Between preparing to go and actually attending the SAAs, I haven't had time to blog in a week. Well, I'm baaaack. The conference, as usual, was wonderful. I feel inspired, excited, and ready to dive into that research.
Not to mention the giant pile of exams I have to grade.
So, while I'm working on the exam, I'm going to punt on blogging and just leave a quick video recommendation. I discovered Nova's Becoming Human series earlier this semester. I've been trying to find a good video for my Intro BioAnth class for years. This 3-part series aired this past November, and it is available on-line for free. Part I covers the earliest finds (Sahelanthropus, in particular) through Homo habilis. Since it's a Nova special, they rather over-state the differences in early Homo, for dramatic effect, but it's generally a good show.
Part II covers Homo erectus, and although they obviously don't go into as much detail as I can in class, the list of topics looks like it was taken straight from my lecture notes. Brownie points to the producers for the way my students cracked up to hear Richard Wrangham say, in his impeccable British accent, "As for how we got our pubic lice from gorillas, I wouldn't care to speculate."
Part III - OK, I have to admit, I haven't actually watched Part III yet. So far, I've loved the series, though. Highly recommended for intro classes. It covers a lot of the important "big-picture" issues, and I can bore them with the details of anatomy and taxonomy in class. My students liked it too. I showed Part I a week ago, and today when I showed Part II in class, some students had already seen it. They liked Part I so much, they found the rest of the series on Netflix!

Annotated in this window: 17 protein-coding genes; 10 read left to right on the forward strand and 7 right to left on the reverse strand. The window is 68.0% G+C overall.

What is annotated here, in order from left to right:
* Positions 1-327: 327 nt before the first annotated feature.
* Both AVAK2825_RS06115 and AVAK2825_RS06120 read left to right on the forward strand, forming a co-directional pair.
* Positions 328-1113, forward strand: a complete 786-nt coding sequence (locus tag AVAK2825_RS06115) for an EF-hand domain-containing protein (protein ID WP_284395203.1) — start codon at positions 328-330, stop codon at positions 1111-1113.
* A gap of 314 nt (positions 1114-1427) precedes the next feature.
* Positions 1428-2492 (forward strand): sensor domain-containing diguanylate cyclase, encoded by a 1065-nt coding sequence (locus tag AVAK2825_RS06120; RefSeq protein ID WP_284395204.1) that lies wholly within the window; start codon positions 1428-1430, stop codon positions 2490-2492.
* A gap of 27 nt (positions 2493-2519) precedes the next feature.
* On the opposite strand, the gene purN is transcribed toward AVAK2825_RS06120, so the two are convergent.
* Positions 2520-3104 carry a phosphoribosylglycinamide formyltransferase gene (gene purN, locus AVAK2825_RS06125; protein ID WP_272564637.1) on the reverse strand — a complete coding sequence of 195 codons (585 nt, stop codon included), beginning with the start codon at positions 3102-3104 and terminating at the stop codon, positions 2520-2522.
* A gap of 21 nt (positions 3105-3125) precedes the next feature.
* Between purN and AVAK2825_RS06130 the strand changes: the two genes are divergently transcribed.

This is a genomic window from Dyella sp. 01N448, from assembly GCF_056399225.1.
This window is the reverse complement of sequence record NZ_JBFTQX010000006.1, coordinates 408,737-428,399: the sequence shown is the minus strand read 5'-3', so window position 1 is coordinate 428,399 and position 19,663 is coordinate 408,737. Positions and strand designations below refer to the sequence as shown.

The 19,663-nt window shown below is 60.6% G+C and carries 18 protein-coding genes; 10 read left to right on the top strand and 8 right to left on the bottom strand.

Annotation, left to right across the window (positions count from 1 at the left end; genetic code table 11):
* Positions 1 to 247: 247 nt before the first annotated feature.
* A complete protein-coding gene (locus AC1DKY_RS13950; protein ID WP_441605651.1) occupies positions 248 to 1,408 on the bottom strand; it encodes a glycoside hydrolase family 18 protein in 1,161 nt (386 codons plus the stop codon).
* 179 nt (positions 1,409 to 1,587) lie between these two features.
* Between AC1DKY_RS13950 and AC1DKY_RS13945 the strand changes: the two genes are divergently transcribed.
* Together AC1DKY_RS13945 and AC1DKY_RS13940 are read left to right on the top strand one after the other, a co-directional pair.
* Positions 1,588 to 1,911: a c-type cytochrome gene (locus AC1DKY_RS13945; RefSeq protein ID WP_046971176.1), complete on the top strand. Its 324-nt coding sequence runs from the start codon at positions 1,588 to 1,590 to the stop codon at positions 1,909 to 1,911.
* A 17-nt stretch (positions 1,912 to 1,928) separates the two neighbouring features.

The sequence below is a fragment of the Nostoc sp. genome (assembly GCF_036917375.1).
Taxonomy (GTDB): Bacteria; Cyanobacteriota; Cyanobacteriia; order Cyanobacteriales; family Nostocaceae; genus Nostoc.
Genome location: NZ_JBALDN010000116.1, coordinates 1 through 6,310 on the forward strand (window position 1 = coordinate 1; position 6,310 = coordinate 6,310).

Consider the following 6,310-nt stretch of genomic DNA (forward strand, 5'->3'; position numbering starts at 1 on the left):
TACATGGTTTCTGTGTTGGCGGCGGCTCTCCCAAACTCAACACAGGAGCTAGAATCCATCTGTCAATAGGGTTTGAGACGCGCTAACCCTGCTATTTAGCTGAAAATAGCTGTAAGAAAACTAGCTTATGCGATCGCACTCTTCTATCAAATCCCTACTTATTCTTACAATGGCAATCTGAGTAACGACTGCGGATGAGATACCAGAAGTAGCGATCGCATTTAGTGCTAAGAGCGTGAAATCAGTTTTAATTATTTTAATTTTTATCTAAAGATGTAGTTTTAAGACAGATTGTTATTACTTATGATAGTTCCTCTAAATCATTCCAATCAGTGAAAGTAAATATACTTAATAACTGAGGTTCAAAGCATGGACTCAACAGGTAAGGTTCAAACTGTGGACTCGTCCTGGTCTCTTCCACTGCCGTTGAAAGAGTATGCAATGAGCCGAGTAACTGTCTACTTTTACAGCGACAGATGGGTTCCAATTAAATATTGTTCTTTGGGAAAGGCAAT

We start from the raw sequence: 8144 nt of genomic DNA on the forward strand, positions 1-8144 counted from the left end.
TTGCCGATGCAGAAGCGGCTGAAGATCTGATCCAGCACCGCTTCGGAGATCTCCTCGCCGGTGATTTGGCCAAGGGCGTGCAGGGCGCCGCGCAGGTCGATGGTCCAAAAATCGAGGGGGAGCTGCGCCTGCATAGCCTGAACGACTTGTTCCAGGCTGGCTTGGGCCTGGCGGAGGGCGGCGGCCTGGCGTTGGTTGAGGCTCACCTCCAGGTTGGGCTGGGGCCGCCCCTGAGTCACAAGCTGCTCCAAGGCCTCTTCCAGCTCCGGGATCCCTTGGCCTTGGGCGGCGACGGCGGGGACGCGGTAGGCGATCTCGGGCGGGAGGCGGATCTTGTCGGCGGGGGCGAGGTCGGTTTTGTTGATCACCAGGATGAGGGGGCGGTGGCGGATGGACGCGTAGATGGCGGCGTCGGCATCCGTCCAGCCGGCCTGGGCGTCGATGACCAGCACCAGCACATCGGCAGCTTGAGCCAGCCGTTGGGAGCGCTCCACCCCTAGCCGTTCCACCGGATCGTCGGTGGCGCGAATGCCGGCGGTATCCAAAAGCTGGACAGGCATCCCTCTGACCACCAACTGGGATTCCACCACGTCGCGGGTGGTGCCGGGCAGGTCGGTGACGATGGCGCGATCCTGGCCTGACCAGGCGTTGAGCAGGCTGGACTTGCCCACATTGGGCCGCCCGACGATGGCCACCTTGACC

I decided to watch Part III (origins of the anatomically moderns), and I don't like it nearly as much as the rest of the series. They gave a hard-line replacement perspective, and didn't present any of the alternative evidence. For example, they implied that all genetic information supports total replacement, without mentioning any of the work by people like Hammer, which suggests some admixture. They skimmed over the controversies surrounding the "bottleneck" hypothesis, and implied that the entire continent of Africa was a desert, with only a few small places where humans could survive. (How chimpanzees and other apes would have escaped from a similar bottleneck, under those conditions, is not explained.) They played up the scanty evidence for symbolic behavior prior to 50kya, without mentioning Neandertal burial practices. They also implied that only modern humans were mentally capable of exploiting marine resources, when Stiner's work in Italy showed significant shellfish use, and Finlayson's work at the caves in Gibraltar suggest fishing, shellfishing, and hunting of sea mammals. I won't be showing this episode in my class, unless I stop the video every once in a while to discuss the various viewpoints on the topic.
The Pseudoscience of Ley Lines
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